Namibia also introduced a withholding tax of 25% (with effect from 30 December 2011) on various service payments. Zambia introduced a 15% tax on branch profit repatriations with effect from 1 January 2014 to replace the previous tax free position.
Overall the trend seems to be to increase or introduce withholding taxes. The goals of tax authorities can vary from raising extra tax revenue to obtaining more information. South Africa can be categorised in the latter category as the tax will only apply if the source is in the country. This means that the payment should relate to services which have been rendered in South Africa. Since services like management services are typically rendered from outside of South Africa for the benefit of the local company, expectations are that the South African withholding tax on services will not lead to actual taxation, but will merely be a source of information to the tax authorities to know who is doing what in the country. The tax authorities have also confirmed this is intended to be for information purposes and to assess whether the foreign company also has a so-called permanent establishment in South Africa and should subsequently be taxed.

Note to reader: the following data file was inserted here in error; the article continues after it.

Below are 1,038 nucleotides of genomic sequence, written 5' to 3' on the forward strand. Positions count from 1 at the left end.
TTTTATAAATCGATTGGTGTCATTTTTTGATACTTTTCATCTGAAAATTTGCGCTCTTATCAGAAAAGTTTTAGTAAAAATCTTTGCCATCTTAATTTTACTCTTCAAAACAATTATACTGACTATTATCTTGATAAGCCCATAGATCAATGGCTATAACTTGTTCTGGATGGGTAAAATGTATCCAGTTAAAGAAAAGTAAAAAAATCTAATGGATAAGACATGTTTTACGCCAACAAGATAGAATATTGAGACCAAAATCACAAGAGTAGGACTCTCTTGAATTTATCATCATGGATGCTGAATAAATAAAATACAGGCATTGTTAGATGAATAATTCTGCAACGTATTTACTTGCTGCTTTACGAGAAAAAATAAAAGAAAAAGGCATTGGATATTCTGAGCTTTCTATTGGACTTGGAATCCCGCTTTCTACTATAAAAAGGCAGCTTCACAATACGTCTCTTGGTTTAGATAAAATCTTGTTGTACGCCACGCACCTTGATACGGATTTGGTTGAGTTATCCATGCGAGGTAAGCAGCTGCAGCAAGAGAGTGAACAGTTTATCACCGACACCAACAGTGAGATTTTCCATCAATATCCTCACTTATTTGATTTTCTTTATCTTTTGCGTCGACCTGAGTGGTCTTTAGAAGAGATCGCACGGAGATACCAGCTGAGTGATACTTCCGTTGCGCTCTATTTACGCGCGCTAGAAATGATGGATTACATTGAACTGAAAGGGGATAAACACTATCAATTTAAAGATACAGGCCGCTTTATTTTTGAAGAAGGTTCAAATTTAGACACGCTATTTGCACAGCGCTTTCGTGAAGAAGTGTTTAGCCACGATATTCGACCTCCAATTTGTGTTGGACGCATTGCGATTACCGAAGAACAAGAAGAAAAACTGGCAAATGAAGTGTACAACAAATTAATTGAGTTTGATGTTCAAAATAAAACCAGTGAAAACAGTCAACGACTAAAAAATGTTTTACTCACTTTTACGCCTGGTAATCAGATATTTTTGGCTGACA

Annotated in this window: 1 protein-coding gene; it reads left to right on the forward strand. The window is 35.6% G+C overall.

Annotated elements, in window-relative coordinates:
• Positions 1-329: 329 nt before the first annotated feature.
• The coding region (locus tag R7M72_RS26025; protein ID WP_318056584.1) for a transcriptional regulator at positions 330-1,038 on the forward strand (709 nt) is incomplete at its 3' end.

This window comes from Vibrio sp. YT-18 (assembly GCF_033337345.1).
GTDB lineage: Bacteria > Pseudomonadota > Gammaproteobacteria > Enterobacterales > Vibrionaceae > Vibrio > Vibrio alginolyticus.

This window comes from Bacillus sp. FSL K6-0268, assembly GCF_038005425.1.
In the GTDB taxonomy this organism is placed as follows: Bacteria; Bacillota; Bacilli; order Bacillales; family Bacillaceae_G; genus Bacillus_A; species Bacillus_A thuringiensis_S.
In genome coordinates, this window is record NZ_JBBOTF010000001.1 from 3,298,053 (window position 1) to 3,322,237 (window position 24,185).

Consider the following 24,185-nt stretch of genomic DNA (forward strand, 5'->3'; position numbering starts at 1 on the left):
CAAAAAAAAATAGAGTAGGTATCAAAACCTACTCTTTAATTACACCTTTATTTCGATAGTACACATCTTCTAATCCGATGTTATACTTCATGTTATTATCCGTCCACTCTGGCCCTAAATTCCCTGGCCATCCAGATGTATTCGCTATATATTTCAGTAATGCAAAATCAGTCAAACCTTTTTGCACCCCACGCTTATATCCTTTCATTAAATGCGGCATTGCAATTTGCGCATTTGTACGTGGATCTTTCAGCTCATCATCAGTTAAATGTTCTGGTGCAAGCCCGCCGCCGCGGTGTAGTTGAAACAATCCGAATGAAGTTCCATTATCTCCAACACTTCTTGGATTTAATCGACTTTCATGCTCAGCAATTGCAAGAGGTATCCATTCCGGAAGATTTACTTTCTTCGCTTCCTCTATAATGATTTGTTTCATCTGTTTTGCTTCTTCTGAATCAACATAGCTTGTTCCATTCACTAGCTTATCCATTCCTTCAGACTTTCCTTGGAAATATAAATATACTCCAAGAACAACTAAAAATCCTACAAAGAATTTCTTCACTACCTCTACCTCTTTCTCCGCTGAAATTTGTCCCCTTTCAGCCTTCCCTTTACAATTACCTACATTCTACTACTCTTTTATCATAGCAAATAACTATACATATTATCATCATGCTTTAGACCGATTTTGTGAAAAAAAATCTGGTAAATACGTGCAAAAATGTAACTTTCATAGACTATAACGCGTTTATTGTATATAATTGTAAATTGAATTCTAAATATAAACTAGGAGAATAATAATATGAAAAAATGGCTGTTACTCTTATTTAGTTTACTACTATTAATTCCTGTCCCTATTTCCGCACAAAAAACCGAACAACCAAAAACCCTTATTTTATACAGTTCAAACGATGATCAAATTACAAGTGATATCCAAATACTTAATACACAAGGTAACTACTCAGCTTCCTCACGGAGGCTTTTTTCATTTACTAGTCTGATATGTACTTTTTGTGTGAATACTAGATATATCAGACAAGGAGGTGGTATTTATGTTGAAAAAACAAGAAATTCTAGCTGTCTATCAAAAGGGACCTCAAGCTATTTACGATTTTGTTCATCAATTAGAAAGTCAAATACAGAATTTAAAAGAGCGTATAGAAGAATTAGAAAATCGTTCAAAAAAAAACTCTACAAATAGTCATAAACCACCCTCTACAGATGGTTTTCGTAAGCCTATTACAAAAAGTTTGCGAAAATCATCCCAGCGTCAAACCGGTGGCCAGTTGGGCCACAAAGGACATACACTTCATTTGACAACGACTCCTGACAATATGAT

Although Tanzania also basis its withholding tax on services on a source-based system, it seems that it is less likely for a taxpayer to get away from actually withholding the tax as is the case in South Africa. A payment will have its source in Tanzania where “the results of the activities are directed to or utilised by the residents of the United Republic,” according to the practice note contained in the commentary. The onerous administration application of the tax has also raised concern among taxpayers and some tax experts.